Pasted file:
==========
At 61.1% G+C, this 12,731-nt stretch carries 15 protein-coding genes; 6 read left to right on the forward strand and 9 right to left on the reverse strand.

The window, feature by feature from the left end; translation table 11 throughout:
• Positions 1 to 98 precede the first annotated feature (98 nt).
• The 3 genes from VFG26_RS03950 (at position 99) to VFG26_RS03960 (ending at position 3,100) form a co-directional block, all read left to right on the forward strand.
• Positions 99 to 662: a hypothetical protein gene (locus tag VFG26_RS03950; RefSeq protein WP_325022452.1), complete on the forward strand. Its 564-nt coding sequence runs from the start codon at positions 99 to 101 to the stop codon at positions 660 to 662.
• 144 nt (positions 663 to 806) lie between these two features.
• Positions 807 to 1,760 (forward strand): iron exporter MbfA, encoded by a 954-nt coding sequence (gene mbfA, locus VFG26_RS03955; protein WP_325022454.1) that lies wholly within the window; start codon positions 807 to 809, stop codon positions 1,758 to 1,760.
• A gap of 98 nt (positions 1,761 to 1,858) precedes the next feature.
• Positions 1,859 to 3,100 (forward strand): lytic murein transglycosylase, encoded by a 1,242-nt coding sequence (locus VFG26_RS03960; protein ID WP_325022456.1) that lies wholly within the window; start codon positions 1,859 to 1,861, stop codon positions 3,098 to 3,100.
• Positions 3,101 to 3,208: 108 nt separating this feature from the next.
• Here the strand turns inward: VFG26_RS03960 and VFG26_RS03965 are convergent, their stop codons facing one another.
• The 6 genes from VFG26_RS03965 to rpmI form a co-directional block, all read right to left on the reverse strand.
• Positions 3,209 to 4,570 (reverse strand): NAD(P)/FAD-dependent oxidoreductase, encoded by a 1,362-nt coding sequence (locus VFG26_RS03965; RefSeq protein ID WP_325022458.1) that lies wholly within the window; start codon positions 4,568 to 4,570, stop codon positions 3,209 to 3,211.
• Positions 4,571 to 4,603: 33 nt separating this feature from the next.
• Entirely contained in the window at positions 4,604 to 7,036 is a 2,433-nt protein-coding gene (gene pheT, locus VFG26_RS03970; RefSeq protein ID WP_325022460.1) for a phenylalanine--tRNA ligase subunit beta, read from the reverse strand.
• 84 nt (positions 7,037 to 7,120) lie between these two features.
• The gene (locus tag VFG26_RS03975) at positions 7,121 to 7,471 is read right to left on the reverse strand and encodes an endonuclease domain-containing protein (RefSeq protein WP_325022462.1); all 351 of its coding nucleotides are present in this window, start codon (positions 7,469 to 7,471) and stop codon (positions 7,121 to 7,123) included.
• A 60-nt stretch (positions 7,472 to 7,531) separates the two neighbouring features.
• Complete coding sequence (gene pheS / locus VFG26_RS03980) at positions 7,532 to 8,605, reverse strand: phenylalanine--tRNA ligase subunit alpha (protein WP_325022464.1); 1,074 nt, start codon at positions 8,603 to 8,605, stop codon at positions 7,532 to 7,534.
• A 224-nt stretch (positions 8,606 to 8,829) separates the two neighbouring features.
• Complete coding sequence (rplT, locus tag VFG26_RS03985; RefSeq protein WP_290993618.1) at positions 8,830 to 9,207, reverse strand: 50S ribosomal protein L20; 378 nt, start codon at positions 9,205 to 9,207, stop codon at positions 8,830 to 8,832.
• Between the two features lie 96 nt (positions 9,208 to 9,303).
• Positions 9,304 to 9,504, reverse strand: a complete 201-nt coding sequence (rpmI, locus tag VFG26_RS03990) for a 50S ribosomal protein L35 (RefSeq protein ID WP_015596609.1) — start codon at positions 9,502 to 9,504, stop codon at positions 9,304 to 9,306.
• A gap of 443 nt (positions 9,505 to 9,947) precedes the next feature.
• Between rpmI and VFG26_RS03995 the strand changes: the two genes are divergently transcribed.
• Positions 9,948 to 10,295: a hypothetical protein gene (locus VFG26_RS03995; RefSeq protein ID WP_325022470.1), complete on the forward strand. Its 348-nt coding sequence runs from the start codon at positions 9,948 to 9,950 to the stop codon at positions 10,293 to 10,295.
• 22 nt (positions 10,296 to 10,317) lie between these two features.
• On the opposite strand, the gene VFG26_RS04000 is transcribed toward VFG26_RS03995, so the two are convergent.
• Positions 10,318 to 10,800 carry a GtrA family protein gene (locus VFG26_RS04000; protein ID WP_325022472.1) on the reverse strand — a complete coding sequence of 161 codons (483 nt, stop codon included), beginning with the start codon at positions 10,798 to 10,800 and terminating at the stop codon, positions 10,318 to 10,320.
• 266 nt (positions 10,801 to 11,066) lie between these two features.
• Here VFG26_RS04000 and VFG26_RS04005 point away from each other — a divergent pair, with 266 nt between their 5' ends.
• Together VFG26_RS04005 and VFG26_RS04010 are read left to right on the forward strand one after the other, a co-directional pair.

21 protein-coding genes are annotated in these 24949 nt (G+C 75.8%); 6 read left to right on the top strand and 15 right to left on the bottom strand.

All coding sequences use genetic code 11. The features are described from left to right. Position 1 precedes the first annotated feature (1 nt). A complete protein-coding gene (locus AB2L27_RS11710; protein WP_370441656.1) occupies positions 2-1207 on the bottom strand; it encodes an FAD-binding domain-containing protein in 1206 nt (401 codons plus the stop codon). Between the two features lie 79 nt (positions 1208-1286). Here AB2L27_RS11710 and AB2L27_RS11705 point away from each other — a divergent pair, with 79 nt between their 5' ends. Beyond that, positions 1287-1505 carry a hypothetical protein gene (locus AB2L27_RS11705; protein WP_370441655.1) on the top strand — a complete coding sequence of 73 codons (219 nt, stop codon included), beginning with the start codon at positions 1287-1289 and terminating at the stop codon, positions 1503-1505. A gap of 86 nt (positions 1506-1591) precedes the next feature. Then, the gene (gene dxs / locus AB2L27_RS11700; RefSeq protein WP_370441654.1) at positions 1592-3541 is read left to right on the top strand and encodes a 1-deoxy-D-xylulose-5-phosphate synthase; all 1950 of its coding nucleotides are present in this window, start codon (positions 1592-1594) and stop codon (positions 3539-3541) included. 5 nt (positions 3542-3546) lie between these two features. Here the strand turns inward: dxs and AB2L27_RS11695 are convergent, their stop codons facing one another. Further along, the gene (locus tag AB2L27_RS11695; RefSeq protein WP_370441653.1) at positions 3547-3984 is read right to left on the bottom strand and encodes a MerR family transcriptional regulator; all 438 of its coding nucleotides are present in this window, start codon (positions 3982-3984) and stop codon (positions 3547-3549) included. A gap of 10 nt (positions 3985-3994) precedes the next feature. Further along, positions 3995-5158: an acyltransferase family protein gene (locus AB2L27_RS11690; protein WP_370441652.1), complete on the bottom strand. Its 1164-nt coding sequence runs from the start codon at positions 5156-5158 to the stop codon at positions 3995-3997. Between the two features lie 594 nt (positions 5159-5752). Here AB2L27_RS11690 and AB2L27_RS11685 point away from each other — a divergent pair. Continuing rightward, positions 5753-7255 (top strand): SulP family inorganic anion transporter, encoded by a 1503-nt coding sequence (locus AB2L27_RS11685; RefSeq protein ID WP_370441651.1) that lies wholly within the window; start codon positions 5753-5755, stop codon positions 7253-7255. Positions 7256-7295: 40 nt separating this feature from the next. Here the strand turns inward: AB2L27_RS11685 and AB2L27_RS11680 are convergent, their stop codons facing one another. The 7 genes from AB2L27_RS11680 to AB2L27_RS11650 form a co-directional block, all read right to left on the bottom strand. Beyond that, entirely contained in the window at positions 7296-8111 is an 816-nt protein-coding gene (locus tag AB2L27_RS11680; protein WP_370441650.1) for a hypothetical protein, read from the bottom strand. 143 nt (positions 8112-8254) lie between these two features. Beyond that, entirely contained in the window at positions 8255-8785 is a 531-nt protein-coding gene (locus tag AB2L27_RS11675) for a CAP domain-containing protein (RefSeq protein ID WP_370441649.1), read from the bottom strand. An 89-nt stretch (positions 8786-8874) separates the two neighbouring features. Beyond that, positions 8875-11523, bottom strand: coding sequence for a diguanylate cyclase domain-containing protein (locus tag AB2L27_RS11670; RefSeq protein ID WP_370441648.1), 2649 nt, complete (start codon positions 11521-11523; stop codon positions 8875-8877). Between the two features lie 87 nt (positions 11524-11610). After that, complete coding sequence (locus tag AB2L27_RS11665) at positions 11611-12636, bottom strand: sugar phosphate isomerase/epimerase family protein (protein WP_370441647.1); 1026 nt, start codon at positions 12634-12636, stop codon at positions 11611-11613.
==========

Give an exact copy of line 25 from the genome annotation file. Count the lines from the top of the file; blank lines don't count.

• Between rpmI and VFG26_RS03995 the strand changes: the two genes are divergently transcribed.